Audite 2017

Feedback

Some of the amazing feedback from participants in the world’s first screened conducting competition:

“I think the removal of bias is crucial and it was wonderful to see this achieved!”


“This competition gave me the experience of ‘live’ conducting — seeing what happens when you only use your hands — rather than the tamer conducting achieved in a rehearsal. It was quite eye opening.”


“I think that conducting competitions should pay much more attention to the sound that conductors provoke and less to the superficial impressions.”


“Interesting to see this situation of ‘not allowed to speak’ versus ‘allowed to speak’; from the moment the conductors were allowed to speak, they only mentioned issues they can easily show in their conducting.”


“I do think that ALL rounds could be done blind. I don’t see any reason why you couldn’t sustain the philosophy of the competition through the entire process. Thank you, again, for the opportunity, and experience!”


“It was a great experience, and the idea that the jury was behind a curtain was brilliant!”


“During the weeks leading up to the competition, when I would tell people what I was working toward, it was exciting to say I was going to a competition that would be judged by sound—in small part for the novelty of the idea, but mostly as an affirmation that conducting makes a difference. That seems silly as I write it, but I think it’s not trivial—conducting can be mere visual display, orchestras can play without a conductor, and so audiences and orchestras alike have reason to be unsure what the conductor is really doing up there.”

“I loved the idea of a conducting competition that’s ‘blind,’ that depends on the sound of the orchestra as the direct measure of the conductor’s effect. It seems especially important now, in the age of YouTube.”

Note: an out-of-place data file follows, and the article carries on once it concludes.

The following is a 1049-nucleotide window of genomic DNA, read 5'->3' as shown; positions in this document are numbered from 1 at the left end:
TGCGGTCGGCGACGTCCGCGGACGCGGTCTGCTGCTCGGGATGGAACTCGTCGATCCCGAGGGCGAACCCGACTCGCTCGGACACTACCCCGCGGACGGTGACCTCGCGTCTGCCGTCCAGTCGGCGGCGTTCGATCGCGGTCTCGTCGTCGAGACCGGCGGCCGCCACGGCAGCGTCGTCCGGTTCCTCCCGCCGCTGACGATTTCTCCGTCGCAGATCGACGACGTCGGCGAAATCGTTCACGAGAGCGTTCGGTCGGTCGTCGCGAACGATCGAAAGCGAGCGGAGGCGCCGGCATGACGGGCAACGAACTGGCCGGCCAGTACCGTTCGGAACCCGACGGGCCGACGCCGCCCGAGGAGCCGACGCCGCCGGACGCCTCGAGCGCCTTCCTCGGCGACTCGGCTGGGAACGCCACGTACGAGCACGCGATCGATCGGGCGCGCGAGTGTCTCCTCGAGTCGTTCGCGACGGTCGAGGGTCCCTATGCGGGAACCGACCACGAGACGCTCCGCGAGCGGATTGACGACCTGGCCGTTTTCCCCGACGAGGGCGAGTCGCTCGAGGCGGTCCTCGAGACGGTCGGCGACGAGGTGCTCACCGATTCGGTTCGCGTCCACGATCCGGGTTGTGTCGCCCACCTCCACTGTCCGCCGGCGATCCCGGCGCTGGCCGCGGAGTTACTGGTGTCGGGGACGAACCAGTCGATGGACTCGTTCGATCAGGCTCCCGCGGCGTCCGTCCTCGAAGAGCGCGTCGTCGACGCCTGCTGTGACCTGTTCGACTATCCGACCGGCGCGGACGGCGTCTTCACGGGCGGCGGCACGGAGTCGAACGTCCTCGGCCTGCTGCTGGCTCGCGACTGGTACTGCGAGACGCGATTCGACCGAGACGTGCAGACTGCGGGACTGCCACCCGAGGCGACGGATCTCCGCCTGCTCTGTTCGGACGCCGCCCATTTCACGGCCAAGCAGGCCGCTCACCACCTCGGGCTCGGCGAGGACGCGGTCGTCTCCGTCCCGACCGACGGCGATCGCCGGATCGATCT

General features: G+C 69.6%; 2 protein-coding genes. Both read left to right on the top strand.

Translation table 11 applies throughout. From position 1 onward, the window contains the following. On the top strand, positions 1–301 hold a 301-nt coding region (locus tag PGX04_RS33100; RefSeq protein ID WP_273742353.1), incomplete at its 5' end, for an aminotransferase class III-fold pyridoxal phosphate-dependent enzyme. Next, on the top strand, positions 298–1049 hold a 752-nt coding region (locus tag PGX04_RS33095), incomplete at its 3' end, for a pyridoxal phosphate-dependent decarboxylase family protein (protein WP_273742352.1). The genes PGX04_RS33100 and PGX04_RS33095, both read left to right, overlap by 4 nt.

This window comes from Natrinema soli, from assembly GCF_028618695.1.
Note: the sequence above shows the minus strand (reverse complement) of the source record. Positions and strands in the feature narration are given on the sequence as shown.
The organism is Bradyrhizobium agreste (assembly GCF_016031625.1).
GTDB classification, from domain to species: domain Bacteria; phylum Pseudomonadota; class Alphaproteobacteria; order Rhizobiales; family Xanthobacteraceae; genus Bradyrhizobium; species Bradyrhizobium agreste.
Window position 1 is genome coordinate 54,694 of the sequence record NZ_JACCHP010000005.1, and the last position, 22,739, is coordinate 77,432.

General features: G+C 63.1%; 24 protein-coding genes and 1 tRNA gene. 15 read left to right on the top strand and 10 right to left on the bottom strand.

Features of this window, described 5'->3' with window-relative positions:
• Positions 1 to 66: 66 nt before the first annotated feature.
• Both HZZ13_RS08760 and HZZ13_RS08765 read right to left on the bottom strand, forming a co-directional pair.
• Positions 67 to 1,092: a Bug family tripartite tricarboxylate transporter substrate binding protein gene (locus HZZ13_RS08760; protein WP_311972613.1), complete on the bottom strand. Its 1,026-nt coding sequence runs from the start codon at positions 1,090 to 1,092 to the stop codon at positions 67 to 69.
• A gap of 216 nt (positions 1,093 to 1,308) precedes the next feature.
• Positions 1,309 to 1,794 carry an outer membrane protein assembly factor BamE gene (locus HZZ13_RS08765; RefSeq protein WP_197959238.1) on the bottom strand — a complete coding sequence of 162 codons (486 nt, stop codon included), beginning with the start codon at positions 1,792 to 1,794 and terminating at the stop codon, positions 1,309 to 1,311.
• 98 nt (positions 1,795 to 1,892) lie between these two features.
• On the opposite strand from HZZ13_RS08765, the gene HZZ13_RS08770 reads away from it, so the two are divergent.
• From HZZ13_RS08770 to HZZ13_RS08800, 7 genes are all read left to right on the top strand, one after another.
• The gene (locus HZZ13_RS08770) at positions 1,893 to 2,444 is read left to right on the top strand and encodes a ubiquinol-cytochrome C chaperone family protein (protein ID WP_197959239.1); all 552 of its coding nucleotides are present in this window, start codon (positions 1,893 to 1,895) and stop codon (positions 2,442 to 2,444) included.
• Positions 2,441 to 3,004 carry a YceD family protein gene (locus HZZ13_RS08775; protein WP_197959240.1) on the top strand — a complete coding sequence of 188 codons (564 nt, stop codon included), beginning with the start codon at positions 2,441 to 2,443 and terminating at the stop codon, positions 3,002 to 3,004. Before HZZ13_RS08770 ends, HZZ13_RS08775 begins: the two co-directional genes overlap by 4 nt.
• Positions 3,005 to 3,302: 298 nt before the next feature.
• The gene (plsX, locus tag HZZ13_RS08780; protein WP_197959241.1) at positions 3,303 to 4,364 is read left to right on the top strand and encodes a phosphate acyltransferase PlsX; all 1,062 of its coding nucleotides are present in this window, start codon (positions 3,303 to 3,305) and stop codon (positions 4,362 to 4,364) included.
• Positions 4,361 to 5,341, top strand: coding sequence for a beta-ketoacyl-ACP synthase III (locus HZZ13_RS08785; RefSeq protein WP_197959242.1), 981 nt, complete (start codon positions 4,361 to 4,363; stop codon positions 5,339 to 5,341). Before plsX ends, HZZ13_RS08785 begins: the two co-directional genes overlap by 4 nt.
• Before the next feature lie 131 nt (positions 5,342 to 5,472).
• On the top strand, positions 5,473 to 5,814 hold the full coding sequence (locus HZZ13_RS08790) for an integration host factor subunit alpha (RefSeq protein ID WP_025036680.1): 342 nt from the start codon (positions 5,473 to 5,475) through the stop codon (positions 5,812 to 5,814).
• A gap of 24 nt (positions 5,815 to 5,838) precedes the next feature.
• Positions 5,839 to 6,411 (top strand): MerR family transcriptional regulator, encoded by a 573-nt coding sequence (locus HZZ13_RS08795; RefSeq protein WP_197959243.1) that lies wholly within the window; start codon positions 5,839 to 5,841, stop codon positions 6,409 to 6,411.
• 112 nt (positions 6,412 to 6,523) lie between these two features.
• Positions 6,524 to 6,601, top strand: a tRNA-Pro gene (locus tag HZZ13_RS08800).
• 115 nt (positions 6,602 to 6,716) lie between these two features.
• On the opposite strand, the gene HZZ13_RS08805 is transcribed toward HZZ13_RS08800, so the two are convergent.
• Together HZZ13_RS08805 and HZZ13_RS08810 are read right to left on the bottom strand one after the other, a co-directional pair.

“Participating in this competition shed a light on strengths and weaknesses in my own conducting and has given me plenty to think about in terms of next steps.”


“Rather than ‘change’ the way I think about conducting, it helped to confirm notions and philosophies regarding the way conductors and orchestras interact with each other, and how effective a conductor’s physical vocabulary needs to be.”


“The competition process was as humane and warm as a competition could possibly be. I was very aware of that and grateful for it.”


“There have been plenty of times when I suspected that favouritism affected an outcome for me, either against me or in my favour. I think Audite may be the only way to avoid or eliminate the problem, and for that alone it’s an experiment worth trying and worth continuing.”


“I deeply appreciate your making this valuable opportunity”


“Thanks to the prizes from this competition, I’ve got the chance to be on the list of the candidates who will appear in the next season concert of the top major professional orchestras in Tokyo, Japan. Before the competition, I had completely NO possibility to appear in the concert of them.”


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Mastering Time

Like stage magic, conducting is an activity steeped in mystery – many see the results but the complexity of the processes means that it is one of perpetual learning. This series of presentations explores the component tasks, exposes some of the myths, analyses the challenges and examines the principles underlying the connection between gesture and high quality sound.

In the words of one of our past participants: "This is a course for people who want their music to be the best it can possibly be – for the orchestra, for the composer, for the audience and for themselves. This course is about what really works and is taught by someone for whom it really does."

Click here for more information

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